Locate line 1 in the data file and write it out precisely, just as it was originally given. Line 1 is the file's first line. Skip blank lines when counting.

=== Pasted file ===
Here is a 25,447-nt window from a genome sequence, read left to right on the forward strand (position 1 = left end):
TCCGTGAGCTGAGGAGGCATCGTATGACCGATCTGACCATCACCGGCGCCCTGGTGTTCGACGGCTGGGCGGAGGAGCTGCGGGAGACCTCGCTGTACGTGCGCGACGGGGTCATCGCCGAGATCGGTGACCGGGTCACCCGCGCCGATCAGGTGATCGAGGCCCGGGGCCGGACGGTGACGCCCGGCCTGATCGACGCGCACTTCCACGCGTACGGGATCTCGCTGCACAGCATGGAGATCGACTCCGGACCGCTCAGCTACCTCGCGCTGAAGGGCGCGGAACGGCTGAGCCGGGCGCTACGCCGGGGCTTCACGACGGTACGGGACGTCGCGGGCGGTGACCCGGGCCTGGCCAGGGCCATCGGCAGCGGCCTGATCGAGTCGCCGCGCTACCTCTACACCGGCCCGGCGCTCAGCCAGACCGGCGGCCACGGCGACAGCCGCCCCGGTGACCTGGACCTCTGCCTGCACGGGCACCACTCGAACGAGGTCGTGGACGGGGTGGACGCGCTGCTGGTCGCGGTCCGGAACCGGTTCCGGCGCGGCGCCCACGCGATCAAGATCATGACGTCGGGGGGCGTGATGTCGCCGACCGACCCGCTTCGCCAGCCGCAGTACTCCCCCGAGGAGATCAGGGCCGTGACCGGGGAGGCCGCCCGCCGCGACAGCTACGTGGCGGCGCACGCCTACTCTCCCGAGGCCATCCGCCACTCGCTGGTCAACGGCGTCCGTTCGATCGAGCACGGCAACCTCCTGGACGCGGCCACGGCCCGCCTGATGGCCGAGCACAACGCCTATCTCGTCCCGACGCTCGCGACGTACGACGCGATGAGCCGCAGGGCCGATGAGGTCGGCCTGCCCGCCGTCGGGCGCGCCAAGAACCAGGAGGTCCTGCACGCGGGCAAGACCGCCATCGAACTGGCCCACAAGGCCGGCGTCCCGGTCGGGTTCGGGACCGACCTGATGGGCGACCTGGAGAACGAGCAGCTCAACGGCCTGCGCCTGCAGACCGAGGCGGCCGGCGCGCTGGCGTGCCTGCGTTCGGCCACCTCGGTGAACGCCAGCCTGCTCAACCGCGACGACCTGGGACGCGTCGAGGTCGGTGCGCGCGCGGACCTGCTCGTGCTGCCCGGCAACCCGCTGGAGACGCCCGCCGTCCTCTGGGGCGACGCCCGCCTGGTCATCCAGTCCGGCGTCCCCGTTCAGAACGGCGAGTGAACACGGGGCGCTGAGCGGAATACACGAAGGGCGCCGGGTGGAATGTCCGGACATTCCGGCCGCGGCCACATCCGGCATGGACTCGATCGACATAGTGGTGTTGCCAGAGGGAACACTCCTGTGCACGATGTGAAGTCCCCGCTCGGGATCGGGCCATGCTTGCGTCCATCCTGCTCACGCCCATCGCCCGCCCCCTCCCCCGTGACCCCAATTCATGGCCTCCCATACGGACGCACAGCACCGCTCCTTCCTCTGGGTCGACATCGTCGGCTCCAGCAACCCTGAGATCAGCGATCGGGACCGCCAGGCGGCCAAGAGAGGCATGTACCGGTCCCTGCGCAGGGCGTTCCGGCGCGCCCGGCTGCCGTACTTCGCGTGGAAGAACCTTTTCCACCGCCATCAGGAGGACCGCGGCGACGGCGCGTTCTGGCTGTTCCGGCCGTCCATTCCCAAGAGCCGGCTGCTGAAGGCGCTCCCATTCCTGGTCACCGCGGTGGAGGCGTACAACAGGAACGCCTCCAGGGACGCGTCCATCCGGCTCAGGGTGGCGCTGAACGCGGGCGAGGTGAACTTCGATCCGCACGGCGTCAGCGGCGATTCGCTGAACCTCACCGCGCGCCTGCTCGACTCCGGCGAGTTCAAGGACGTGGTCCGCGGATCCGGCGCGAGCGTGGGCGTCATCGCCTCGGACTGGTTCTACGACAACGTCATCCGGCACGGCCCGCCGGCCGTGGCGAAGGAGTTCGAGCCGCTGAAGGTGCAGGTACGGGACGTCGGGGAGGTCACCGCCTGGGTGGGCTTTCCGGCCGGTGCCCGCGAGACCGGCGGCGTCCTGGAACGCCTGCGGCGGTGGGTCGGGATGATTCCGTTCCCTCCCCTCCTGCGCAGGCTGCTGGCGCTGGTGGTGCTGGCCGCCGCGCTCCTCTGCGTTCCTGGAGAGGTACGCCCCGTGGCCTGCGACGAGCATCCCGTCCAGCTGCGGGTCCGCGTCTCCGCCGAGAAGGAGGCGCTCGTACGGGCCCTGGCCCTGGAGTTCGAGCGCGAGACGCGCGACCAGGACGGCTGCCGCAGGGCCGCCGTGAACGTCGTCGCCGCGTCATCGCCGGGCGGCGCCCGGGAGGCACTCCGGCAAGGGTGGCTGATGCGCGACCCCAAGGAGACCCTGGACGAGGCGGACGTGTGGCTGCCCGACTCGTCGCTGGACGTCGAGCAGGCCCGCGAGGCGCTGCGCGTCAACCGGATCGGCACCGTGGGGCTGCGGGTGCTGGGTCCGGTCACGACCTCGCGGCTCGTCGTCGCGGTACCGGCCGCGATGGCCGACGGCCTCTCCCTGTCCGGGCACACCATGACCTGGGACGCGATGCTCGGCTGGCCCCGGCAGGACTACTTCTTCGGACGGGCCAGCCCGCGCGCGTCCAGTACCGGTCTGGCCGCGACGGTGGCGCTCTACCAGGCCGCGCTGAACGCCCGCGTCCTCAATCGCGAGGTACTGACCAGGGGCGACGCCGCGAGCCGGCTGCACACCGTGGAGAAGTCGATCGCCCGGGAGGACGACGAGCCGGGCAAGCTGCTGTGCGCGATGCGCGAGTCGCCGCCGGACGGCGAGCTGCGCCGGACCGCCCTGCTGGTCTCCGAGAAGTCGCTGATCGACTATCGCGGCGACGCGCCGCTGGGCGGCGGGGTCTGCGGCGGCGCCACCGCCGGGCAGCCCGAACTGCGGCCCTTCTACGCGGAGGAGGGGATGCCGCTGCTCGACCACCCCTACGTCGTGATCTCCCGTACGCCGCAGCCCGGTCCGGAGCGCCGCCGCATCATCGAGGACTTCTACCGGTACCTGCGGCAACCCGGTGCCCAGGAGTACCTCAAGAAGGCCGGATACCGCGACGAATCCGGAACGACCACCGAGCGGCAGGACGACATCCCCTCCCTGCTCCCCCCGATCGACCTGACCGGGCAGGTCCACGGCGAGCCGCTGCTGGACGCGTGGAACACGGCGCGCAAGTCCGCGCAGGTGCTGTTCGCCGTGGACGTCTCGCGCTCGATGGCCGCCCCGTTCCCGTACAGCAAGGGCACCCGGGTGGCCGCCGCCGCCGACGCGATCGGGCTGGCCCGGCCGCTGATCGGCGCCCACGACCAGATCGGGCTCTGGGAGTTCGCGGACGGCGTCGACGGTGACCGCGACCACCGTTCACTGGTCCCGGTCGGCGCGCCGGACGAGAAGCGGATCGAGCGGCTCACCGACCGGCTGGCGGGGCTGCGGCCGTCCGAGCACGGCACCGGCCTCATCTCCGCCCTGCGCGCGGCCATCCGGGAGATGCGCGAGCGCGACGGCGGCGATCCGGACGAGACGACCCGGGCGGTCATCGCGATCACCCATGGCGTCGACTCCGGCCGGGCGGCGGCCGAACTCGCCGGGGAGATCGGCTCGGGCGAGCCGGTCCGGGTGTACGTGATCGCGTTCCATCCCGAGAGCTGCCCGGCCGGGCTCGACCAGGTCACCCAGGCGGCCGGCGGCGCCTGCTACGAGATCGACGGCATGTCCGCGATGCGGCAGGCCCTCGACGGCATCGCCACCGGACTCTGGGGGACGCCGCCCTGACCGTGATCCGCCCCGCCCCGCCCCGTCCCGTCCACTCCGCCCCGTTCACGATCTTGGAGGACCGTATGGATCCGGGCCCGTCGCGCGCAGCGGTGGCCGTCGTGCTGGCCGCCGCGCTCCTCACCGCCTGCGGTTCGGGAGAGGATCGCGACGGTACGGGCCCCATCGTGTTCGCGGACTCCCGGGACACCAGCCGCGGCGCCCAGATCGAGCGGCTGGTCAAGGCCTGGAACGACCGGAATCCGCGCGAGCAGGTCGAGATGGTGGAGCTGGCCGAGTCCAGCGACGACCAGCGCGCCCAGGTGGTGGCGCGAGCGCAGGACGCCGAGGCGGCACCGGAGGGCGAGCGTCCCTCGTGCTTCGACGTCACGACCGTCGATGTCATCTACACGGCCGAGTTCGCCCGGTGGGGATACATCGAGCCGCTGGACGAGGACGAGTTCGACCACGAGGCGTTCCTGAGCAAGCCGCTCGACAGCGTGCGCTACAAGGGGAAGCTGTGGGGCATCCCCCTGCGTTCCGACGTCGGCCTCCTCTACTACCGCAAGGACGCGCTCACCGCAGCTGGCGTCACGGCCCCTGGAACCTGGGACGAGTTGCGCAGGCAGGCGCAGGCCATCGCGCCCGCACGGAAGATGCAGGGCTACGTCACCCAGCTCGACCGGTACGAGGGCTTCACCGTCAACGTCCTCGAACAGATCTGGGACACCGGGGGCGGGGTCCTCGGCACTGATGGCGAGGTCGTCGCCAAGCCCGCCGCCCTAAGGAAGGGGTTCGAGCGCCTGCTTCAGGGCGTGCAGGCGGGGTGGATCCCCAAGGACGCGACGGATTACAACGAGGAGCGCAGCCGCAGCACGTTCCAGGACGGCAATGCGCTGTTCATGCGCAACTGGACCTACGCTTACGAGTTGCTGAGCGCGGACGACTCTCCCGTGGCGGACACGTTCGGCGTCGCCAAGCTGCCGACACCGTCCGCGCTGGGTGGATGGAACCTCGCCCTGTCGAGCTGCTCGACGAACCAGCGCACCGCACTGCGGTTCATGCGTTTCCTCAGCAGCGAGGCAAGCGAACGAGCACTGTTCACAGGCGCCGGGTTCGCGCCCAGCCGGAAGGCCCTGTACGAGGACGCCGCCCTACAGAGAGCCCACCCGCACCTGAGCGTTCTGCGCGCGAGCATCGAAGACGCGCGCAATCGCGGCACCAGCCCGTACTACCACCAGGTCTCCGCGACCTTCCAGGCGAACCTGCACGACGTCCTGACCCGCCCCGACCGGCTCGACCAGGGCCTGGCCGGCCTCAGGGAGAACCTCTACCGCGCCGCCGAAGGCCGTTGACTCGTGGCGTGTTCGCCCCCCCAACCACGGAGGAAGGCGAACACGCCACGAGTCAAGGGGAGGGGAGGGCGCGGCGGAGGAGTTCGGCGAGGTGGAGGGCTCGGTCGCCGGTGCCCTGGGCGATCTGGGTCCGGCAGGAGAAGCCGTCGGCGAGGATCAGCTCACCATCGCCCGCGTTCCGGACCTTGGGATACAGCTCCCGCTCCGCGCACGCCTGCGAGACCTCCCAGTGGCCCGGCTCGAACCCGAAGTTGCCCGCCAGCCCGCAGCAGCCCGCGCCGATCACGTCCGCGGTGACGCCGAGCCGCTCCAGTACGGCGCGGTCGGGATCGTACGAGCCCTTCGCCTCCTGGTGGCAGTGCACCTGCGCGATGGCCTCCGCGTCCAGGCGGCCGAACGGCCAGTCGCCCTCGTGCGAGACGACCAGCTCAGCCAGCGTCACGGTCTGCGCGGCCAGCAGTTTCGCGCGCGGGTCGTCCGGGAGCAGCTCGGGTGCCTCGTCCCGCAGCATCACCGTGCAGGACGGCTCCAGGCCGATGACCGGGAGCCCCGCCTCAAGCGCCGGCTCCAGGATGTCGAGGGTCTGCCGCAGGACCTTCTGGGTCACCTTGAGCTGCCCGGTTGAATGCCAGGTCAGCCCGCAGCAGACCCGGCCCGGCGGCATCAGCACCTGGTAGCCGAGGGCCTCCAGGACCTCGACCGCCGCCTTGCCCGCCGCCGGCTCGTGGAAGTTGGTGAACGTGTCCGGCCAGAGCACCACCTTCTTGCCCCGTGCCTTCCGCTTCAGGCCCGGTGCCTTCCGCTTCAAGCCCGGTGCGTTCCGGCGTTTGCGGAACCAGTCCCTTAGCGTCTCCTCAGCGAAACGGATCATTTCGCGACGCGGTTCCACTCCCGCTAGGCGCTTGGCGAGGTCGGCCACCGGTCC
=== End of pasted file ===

Here is a 25,447-nt window from a genome sequence, read left to right on the forward strand (position 1 = left end):